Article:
Blandford Camp reopens
In the spring of 1939 with the outbreak of the Second World War just months away, a decision was made to re-establish a military base on Blandford Down. Known as Blandford Camp, the site had been occupied by the Royal Naval Division and then the Royal Air Force during the First World War. However, the base was closed in the early 1920s and all the wooden huts were removed. Even the track of the little used railway branch line between Blandford and the Camp was lifted. Fields next to Blandford Cemetery together with the Milldown were also considered for the site of military bases but in May 1939 Blandford Town Council was told these would not proceed. Work would begin immediately to re-establish Blandford Camp as a military base capable of accommodating several thousand soldiers. First task was to make up and widen Black Lane – the road between the town and Blandford Camp.
An urgent call went out to local labour exchanges for the recruitment of carpenters and labourers. Tradesmen were offered attractive pay rates for a 48 hour week with unlimited overtime. The Bournemouth Master Builders Association protested at these ‘high rates of pay’ and as a consequence they were reduced. By early June several hundred construction workers had begun work at Blandford Camp. However, it appears that the changes to pay rates prompted them to down tools. Worker representatives reopened negotiations with the employers. A mass meeting was organised where the representatives had decided to recommend acceptance of revised offer. A car with a loud speaker was ordered from Bournemouth for the mass meeting and it was decided to use a hut’s base being constructed as a platform.
Also arriving early that morning from Bournemouth was a 45 year-old man who claimed he worked at the Camp. He stood in the middle of the road stopping all the workmen’s buses urging them to not enter the site. According to a canteen lady, he told the canteen workers that if they did not join the strike the Camp would be burnt down. At the mass meeting, he was heard to shout out:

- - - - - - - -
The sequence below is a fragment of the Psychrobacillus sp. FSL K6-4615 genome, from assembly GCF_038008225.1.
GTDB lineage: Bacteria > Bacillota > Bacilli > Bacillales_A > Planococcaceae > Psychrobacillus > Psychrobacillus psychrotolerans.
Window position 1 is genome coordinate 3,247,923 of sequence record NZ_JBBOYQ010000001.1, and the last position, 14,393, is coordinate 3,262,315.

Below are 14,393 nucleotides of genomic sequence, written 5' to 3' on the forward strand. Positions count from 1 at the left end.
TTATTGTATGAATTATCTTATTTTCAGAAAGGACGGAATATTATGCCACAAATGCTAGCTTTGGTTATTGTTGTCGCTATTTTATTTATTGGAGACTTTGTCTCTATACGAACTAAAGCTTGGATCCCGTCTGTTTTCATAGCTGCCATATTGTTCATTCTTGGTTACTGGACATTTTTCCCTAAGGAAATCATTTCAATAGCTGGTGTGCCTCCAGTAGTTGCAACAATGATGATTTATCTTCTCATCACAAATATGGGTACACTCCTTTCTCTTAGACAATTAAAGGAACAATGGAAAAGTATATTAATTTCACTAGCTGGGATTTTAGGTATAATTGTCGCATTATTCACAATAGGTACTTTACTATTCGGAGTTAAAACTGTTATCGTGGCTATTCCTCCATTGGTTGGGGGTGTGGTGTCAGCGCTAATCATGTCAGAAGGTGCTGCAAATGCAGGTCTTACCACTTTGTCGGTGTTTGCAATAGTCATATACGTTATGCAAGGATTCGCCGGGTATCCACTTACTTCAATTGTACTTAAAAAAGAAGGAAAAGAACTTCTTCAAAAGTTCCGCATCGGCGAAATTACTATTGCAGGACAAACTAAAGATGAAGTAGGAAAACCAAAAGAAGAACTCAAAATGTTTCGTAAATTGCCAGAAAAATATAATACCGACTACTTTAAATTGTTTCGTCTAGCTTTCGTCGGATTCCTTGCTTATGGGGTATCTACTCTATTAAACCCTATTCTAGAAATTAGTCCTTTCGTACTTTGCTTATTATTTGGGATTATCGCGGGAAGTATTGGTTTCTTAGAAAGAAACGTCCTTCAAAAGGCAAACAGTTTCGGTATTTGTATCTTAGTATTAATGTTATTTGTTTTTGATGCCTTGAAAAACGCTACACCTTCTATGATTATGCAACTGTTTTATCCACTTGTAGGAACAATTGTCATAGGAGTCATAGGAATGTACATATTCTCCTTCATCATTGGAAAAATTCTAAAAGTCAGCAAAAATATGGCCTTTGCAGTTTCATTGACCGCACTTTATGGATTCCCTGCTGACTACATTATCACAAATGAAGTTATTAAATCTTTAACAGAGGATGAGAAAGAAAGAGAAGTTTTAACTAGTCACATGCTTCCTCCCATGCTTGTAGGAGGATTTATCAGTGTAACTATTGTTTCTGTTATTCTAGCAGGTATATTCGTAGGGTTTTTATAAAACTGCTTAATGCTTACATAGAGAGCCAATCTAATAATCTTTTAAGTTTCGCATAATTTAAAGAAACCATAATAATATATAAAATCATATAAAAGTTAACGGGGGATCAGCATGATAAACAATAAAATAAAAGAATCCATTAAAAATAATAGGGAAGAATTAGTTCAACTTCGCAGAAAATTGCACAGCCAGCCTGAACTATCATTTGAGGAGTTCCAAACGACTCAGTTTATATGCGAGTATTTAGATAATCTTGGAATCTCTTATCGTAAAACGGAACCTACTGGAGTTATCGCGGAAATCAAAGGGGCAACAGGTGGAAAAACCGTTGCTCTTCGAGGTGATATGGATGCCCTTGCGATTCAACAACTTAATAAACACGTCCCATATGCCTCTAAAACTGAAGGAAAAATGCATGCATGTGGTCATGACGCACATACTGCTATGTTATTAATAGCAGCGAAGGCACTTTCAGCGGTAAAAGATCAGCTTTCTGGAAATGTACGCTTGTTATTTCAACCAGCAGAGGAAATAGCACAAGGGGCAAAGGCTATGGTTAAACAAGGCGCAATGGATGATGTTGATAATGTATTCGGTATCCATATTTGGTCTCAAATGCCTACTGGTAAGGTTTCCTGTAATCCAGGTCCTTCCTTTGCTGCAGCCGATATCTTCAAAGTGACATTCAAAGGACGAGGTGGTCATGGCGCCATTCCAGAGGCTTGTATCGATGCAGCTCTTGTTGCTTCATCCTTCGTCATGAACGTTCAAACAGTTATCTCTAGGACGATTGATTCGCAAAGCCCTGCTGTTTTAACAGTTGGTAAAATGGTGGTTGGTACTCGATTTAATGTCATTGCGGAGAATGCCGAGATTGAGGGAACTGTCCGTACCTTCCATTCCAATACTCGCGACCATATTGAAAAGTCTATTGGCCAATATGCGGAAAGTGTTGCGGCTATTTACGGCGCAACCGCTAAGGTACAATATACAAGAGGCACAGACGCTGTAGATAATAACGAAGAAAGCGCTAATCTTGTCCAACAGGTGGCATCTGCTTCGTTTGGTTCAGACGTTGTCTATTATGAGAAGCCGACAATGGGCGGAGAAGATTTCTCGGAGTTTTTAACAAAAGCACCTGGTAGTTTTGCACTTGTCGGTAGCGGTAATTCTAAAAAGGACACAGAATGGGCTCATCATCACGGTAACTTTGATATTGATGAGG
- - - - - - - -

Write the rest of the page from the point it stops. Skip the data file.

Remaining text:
‘Stay on strike lads. Your chairman wants you to go back to work but you don’t want to, do you? You want your three shillings & six pence!’
It was also reported the 45 year-old urged that picketing be organised and that deputations travel to army bases at Bovington and Tidworth to encourage them to join the strike.
A crowd member challenged the 45 year-old claiming he did not work on the site which he denied. However, no-one recognised him and then he had to leave the meeting for his own safety. The Western Gazette of Friday 30th June 1939 reported on the involvement of an ‘agitator’ who was charged with ‘interfering with the arrangements between employers and the men’s representatives which caused a breach of the peace.’ He denied claims that he was a member of the Communist Party but said he worked as a reporter for the newspaper the Daily Worker. It had been founded in 1930 as a paper representing the Central Committee of the Communist Party of Great Britain. At Blandford Police Court he was found guilty, fined and ordered not to return to Blandford Camp which he agreed.
The first soldiers arrived at Blandford Camp in July 1939 and the Camp then received a visit from Chief of the Imperial General Staff Viscount Gort who would shortly be appointed as Commander-in -Chief of the British Expeditionary Force. A few months later Gort would be taken off the Dunkirk beaches by the minesweeper HMS Hebe as his defeated British forces withdrew from France.
(Image: Viscount Gort visited Blandford Camp)